Automatic transmission cars are becoming a popular choice among buyers in the entry-level segment. Once it was the forte of a much higher price bracket. But today, with growing traffic woes and a road system unable to cope with the demand, having someone else doing the shifting for you seems like a boon.
That’s where the Tata Tigor in this AMT (automated manual transmission) guise comes in. It’s a two pedal version of the Indian automaker’s entry-level compact sedan and was launched here in November 2017. You can have it either in the mid-level XTA trim or the top spec XZA which is what we have driven in the review.
In terms of external appearance, there are no changes to the looks of the Tata Tigor in this AMT guise. The face is dominated by the large black grille and smoked headlamps while in profile, the car continues with the notchback or ‘Styleback’ design as Tata has termed it.
It looks particularly European in its appearance thanks to the bright colour schemes and design of the alloy wheels. In fact, this is one of those few cars that has managed to overcome the awkwardness of the compact sedan philosophy thanks to the rear roofline.
The rear gets a nice chrome strip above the number plate holder and a black insert in the bumper which contrasts well with the rest of the rear design. The automatic spec badging is visible at the rear and externally this is the only sign that this car is a two-pedal model.
he minimal change theme has been carried over to the interior too. You get the same layout, two-tone colour scheme, elements and space inside the cabin of the Tigor AMT as compared to its manual counterpart.
The AMT spec XZA model gets a modified gear lever and a revised instrument cluster as a part of the changes. The gear lever has been covered in black fabric and been given a chrome bezel to match the chrome laden base. The dials get big displays while the upper-most section of the trip computer’s display now accommodates the gear readout.
Powering the Tata Tigor AMT is the Indian automaker’s 1.2-litre three-cylinder unit. It produces 84bhp/140Nm with power going to the front wheels via a five-speed AMT setup. This is the same box used in the Tiago AMT and its arrival in the Tigor seems like the next logical step and is pretty much at the heart of what is going on here.
After driving the Tiago AMT, this definitely feels like an improvement as harshness and vibrations have reduced. The rocking movement associated with budget AMTs has reduced quite a bit but you do still feel some jerkiness when you get off the line.
There are two driving modes on offer with the Tigor AMT- City and Sport which alter the response of the throttle and gearbox accordingly. In City mode, the shifts take place at a lower RPM and it’s designed in such a way that you are always in the meat of the torque band. Go in a for a quick overtake and since it’s a mode that favours efficiency over performance, the shifts feel slow and there is significant delay between you mashing the throttle, gears dropping and the engine spinning up to give you some punch.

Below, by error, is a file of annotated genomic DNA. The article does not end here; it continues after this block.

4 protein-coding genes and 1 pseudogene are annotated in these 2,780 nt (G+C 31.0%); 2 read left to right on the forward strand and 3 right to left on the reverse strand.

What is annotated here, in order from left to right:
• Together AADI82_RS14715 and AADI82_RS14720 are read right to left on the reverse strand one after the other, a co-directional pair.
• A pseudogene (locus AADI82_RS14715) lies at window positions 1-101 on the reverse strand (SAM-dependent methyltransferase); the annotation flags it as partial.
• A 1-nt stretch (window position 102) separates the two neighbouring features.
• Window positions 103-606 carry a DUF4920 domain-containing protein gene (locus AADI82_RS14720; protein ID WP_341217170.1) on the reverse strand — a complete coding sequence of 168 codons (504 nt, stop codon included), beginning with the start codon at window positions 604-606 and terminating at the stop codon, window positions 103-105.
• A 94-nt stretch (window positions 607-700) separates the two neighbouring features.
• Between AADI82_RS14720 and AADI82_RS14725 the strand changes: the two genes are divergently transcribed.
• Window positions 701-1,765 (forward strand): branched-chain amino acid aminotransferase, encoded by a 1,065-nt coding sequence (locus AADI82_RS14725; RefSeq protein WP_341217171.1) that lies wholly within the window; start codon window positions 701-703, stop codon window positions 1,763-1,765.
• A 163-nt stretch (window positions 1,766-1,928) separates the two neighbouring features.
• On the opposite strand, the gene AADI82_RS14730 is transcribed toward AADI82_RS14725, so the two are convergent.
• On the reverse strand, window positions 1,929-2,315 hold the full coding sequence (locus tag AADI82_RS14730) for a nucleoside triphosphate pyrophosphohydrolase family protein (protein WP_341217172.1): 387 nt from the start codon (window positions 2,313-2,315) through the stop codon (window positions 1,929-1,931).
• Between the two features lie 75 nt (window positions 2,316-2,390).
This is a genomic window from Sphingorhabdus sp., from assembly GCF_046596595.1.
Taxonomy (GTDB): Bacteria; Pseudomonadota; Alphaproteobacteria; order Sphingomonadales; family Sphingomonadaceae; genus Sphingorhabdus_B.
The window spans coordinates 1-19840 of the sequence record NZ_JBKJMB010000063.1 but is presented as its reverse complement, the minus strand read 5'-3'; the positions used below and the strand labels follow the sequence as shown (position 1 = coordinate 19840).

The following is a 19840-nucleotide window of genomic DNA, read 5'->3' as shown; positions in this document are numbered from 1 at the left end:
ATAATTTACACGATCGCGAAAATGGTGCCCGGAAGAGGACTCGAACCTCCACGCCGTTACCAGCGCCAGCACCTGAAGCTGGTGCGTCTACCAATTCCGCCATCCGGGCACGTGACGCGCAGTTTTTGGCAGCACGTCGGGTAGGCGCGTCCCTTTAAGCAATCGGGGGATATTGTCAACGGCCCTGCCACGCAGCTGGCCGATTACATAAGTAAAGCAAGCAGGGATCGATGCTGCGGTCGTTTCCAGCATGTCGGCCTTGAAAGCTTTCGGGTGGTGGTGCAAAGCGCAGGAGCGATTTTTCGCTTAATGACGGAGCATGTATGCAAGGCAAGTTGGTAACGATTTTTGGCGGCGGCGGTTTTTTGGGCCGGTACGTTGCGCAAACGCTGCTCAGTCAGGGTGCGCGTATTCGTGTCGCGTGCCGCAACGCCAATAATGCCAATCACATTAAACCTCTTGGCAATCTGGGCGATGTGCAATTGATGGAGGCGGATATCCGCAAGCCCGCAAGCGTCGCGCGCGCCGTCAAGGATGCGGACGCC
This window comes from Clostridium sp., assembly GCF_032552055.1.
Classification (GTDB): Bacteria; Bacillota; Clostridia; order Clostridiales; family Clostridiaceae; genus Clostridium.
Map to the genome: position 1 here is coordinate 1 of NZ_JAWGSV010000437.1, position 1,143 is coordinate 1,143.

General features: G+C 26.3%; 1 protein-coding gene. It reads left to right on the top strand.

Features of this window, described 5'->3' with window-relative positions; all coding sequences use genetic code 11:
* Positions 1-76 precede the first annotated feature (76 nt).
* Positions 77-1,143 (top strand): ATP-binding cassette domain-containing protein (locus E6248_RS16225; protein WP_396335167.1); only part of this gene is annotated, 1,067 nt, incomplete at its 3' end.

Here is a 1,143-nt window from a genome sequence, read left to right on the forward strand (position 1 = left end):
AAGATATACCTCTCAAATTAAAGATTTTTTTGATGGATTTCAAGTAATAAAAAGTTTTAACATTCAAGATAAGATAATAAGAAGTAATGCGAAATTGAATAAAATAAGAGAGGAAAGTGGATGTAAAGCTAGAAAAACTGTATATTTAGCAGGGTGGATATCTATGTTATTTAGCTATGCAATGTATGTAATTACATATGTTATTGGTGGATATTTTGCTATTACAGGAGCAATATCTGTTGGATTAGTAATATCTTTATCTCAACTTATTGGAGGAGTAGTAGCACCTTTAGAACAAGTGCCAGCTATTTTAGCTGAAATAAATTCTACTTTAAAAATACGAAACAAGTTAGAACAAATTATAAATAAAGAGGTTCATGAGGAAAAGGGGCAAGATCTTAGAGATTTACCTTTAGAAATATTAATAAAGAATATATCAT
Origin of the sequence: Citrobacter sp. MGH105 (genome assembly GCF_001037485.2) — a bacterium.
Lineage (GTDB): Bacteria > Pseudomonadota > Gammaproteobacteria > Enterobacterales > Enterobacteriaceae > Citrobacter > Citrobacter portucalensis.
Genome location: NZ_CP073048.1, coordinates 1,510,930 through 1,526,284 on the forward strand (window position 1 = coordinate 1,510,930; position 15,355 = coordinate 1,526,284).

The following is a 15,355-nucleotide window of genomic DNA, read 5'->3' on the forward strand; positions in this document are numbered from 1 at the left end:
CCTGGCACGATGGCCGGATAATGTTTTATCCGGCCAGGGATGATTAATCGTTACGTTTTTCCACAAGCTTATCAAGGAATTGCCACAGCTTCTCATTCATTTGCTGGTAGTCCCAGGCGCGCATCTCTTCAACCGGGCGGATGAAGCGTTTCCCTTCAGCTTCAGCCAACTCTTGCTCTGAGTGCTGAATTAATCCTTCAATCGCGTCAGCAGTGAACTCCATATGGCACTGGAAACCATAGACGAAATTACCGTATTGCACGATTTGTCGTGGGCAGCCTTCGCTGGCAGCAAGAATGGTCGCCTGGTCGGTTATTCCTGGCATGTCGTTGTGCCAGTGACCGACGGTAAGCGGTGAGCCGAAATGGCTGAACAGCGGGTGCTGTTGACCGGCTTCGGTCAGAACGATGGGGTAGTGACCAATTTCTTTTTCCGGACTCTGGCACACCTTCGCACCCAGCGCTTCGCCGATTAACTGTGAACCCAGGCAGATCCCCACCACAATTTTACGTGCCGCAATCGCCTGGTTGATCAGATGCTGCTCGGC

Things improve in the sport mode as the gearbox allows you to hold the revs for a longer period and build up more steam as required. However, once you hit redline the system automatically upshifts to the next gear. Revving the engine hard produces a nice little note and can be a nice little thing to egg you on when you want to up the pace.
There’s a creep function which allows the car to inch along at slow speeds and is a useful tool for bumper-to-bumper traffic as well as a manual mode for when you want to control the shifts yourself and induce engine braking for stopping better.
In terms of ride and handling, nothing has changed from the manual variants of the compact sedan. The Tigor’s slightly stiff setup performs admirably over bad roads and will take most potholes and imperfections without unsettling the car. It’s got lovely straight line stability and out on the highway, it can eat away the kilometres without struggling too much. In the spirit of bring a mildly powered front wheel drive car, it will understeer when you hit the limits of grip and it is best if you glide the car from turn to turn rather than forcing it to go through the corners.
|Max. Power (bhp@rpm)||84@ 6000|
|Max. torque (Nm@rpm)||114 @ 3500|
|Fuel Capacity (in litres)||35|
|Tyre size||175/ 60 R15|
|2-DIN music system||Yes|
|2 Drive modes||Yes|
|All black interiors||Yes|
Competition All Specs
|Max. Power (bhp@rpm)||82 @ 6000||84@ 6000|
|Max. torque (Nm@rpm)||113 @ 4200||114 @ 3500|
|Fuel Capacity (in litres)||37||35|
|Tyre size||165/80 R14||175/ 60 R15|
The Tata Tigor AMT is available in two variants- XZA and XTA - and they are priced (at the time of writing this review) at Rs 6.47 lakhs and Rs 5.87 lakhs (Ex-showroom Delhi) respectively. The Tigor as a product is a unique offering as there are currently no other compact sedans or for that matter automatic sedans in this part of the market. It’s quite good looking and with its unique styling, it will standout out in the crowd. That being said, there are issues with plastic quality as well as lack of features like a touchscreen system as well as climate control and for a car that is priced at Rs 7.40 lakhs (on-road Delhi) it will make buyers think twice.
Photographs: Kapil Angane